biogeochemistry

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bi·o·ge·o·chem·is·try

(bī'ō-jē'ō-kem'is-trē),
The study of the influence of living organisms and life processes on the chemical structure and history of the earth.

biogeochemistry

(bī′ō-jē′ō-kĕm′ĭ-strē)
n.
The study of the relationship between the geochemistry of a region and the animal and plant life in that region.

bi′o·ge′o·chem′i·cal (-ĭ-kəl) adj.

biogeochemistry

The scientific study of the chemical, physical, geological and biological interactions controlling the composition of the natural environment, especially as relates to the cycling of carbon, nitrogen, sulphur and phosphorus.
References in periodicals archive ?
On average, it's safe to say there have been 30 to 70 per cent losses of soil carbon under cultivation compared with the native, uncultivated conditions, says Jonathan Sanderman, a soil organic matter biogeochemist in CSIRO's Carbon and Nutrient Cycling Research group (Sustainable Agriculture Flagship).
The biogeochemist will wrap-up his findings from three previous expeditions at the meeting to try to pinpoint what is happening as the Earth's polar regions warm up.
We're not going to be able to track down each and every drop of oil," says biogeochemist David Valentine of the University of California, Santa Barbara.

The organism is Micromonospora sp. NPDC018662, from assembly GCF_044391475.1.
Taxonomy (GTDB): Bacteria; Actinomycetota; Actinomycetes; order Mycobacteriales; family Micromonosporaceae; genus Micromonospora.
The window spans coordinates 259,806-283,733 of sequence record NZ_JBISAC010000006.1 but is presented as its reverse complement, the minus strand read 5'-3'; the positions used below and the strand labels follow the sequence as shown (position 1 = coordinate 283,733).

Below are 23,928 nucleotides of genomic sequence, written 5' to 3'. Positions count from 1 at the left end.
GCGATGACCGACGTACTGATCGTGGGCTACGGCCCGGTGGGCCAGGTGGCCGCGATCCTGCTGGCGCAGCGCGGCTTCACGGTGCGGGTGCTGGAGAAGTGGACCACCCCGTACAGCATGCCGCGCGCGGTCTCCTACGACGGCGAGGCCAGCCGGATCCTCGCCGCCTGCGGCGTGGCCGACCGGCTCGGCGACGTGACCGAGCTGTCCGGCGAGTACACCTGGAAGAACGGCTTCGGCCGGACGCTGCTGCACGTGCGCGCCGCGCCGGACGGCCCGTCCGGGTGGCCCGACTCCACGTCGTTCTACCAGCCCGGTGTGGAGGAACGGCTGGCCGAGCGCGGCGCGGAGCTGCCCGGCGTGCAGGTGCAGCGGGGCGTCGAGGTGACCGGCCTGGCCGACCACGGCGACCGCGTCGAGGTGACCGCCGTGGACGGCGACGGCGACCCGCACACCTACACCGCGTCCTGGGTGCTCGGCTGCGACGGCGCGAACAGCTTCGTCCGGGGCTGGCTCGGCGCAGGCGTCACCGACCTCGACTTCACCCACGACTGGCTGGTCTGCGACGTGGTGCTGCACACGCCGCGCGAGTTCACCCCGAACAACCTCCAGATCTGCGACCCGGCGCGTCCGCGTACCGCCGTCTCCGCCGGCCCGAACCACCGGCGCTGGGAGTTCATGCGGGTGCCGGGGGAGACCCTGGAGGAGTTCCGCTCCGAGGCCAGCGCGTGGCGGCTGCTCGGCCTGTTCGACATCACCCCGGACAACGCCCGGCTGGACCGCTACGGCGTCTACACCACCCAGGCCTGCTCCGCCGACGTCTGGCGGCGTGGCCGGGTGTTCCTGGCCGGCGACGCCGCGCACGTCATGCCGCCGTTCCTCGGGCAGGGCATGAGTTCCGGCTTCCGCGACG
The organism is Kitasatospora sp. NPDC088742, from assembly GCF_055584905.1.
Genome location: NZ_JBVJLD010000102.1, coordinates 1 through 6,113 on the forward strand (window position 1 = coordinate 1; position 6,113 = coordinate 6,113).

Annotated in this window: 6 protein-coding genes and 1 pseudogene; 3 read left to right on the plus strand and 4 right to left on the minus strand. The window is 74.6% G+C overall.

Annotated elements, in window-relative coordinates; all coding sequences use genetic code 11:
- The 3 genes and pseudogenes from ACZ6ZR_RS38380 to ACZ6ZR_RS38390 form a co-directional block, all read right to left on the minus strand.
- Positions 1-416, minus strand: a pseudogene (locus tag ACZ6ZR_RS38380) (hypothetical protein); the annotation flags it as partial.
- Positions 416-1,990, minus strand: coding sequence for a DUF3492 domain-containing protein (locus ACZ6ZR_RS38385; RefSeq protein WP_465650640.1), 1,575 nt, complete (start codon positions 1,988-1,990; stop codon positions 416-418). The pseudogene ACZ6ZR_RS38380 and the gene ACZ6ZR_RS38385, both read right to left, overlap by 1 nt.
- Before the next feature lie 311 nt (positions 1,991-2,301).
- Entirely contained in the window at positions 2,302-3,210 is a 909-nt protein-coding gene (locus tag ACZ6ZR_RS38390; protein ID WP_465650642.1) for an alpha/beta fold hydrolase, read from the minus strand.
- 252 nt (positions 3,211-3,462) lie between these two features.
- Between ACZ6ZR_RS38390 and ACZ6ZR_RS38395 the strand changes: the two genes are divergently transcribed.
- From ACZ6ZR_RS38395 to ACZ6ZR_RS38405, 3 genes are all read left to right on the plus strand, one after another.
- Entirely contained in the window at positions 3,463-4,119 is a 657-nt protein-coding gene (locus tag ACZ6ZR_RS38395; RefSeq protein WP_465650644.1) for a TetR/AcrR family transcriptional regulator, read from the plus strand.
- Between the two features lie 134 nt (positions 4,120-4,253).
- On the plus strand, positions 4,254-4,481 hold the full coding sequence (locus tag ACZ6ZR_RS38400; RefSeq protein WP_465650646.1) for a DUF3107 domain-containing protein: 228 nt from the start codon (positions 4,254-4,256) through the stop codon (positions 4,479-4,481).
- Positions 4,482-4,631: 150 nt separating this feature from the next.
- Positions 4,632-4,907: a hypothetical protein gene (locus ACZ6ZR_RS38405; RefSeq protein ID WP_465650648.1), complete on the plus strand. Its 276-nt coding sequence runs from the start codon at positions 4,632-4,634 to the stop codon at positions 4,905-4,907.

University of Portsmouth marine biogeochemist, Dr Gary Fones says:
John has been a true pioneer in the discovery, isolation, and cultivation of marine cyanobacteria," said WHOI biogeochemist Mak Saito.
William Schlesinger, President and Biogeochemist, Cary Institute of Ecosystem Studies
Because photosynthesis is complex, says biogeochemist Sean Crowe, who jointly led the study with Lasse Dossing of the University of Southern Denmark in Odense, scientists have thought "that it took a very long time to evolve.
Hyde lifestyle," said Mak Saito, a WHOI biogeochemist and lead author of the PNAS paper.
Chemical signatures of milk fat in perforated pots used as strainers provide the telltale clues to cheese making, says a team led by biogeochemist Richard Evershed of the University of Bristol in England.
Tracy Mincer, a biogeochemist at WHOI, zoomed in even further and found curious things happening on the surface of this plastic particle.
You tend to underestimate things when you do that kind of bottom-up approach," says Robert Howarth, a biogeochemist at Cornell University.
That's the puzzle Carl Lamborg, a biogeochemist at Woods Hole Oceanographic Institution (WHOI), is trying to solve.